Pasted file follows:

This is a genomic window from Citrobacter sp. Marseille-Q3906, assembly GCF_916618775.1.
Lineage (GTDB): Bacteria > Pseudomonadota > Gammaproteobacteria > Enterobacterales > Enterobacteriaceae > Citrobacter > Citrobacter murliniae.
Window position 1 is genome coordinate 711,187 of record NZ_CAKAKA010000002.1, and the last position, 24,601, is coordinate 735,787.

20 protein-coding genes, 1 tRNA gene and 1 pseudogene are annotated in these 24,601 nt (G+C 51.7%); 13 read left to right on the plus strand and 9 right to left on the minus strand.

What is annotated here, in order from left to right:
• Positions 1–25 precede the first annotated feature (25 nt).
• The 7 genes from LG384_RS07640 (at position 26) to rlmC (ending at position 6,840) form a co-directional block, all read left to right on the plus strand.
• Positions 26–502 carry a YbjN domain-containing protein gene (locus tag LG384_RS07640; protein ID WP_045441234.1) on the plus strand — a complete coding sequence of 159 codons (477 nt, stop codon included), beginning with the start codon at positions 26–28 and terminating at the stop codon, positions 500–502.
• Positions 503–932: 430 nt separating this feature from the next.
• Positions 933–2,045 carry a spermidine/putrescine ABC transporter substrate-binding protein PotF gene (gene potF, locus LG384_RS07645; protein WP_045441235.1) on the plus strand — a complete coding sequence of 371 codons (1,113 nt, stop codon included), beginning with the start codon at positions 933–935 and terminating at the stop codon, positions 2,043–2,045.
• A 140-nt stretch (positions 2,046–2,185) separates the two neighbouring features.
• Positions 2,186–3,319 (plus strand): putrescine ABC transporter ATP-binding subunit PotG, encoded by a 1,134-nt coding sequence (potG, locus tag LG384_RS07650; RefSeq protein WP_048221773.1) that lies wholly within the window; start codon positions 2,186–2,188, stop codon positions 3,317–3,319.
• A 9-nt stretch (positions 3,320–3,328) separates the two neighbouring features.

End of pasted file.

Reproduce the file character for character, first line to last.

This is a genomic window from Citrobacter sp. Marseille-Q3906, assembly GCF_916618775.1.
Lineage (GTDB): Bacteria > Pseudomonadota > Gammaproteobacteria > Enterobacterales > Enterobacteriaceae > Citrobacter > Citrobacter murliniae.
Window position 1 is genome coordinate 711,187 of record NZ_CAKAKA010000002.1, and the last position, 24,601, is coordinate 735,787.

20 protein-coding genes, 1 tRNA gene and 1 pseudogene are annotated in these 24,601 nt (G+C 51.7%); 13 read left to right on the plus strand and 9 right to left on the minus strand.

What is annotated here, in order from left to right:
• Positions 1–25 precede the first annotated feature (25 nt).
• The 7 genes from LG384_RS07640 (at position 26) to rlmC (ending at position 6,840) form a co-directional block, all read left to right on the plus strand.
• Positions 26–502 carry a YbjN domain-containing protein gene (locus tag LG384_RS07640; protein ID WP_045441234.1) on the plus strand — a complete coding sequence of 159 codons (477 nt, stop codon included), beginning with the start codon at positions 26–28 and terminating at the stop codon, positions 500–502.
• Positions 503–932: 430 nt separating this feature from the next.
• Positions 933–2,045 carry a spermidine/putrescine ABC transporter substrate-binding protein PotF gene (gene potF, locus LG384_RS07645; protein WP_045441235.1) on the plus strand — a complete coding sequence of 371 codons (1,113 nt, stop codon included), beginning with the start codon at positions 933–935 and terminating at the stop codon, positions 2,043–2,045.
• A 140-nt stretch (positions 2,046–2,185) separates the two neighbouring features.
• Positions 2,186–3,319 (plus strand): putrescine ABC transporter ATP-binding subunit PotG, encoded by a 1,134-nt coding sequence (potG, locus tag LG384_RS07650; RefSeq protein WP_048221773.1) that lies wholly within the window; start codon positions 2,186–2,188, stop codon positions 3,317–3,319.
• A 9-nt stretch (positions 3,320–3,328) separates the two neighbouring features.